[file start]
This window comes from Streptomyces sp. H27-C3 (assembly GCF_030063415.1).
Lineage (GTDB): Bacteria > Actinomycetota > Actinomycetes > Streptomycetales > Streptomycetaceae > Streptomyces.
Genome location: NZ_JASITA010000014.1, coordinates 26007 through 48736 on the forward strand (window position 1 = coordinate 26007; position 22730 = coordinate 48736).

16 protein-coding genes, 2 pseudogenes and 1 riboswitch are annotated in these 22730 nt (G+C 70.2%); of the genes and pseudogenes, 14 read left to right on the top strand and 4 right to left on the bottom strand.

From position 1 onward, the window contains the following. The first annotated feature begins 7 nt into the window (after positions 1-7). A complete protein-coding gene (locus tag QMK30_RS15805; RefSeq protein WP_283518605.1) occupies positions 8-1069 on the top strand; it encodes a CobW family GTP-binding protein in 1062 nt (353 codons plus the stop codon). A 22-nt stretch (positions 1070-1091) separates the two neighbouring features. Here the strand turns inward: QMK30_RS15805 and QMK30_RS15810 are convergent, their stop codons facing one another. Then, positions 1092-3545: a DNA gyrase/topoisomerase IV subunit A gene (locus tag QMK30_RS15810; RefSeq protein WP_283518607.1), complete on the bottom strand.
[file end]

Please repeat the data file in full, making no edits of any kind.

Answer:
This window comes from Streptomyces sp. H27-C3 (assembly GCF_030063415.1).
Lineage (GTDB): Bacteria > Actinomycetota > Actinomycetes > Streptomycetales > Streptomycetaceae > Streptomyces.
Genome location: NZ_JASITA010000014.1, coordinates 26007 through 48736 on the forward strand (window position 1 = coordinate 26007; position 22730 = coordinate 48736).

16 protein-coding genes, 2 pseudogenes and 1 riboswitch are annotated in these 22730 nt (G+C 70.2%); of the genes and pseudogenes, 14 read left to right on the top strand and 4 right to left on the bottom strand.

From position 1 onward, the window contains the following. The first annotated feature begins 7 nt into the window (after positions 1-7). A complete protein-coding gene (locus tag QMK30_RS15805; RefSeq protein WP_283518605.1) occupies positions 8-1069 on the top strand; it encodes a CobW family GTP-binding protein in 1062 nt (353 codons plus the stop codon). A 22-nt stretch (positions 1070-1091) separates the two neighbouring features. Here the strand turns inward: QMK30_RS15805 and QMK30_RS15810 are convergent, their stop codons facing one another. Then, positions 1092-3545: a DNA gyrase/topoisomerase IV subunit A gene (locus tag QMK30_RS15810; RefSeq protein WP_283518607.1), complete on the bottom strand.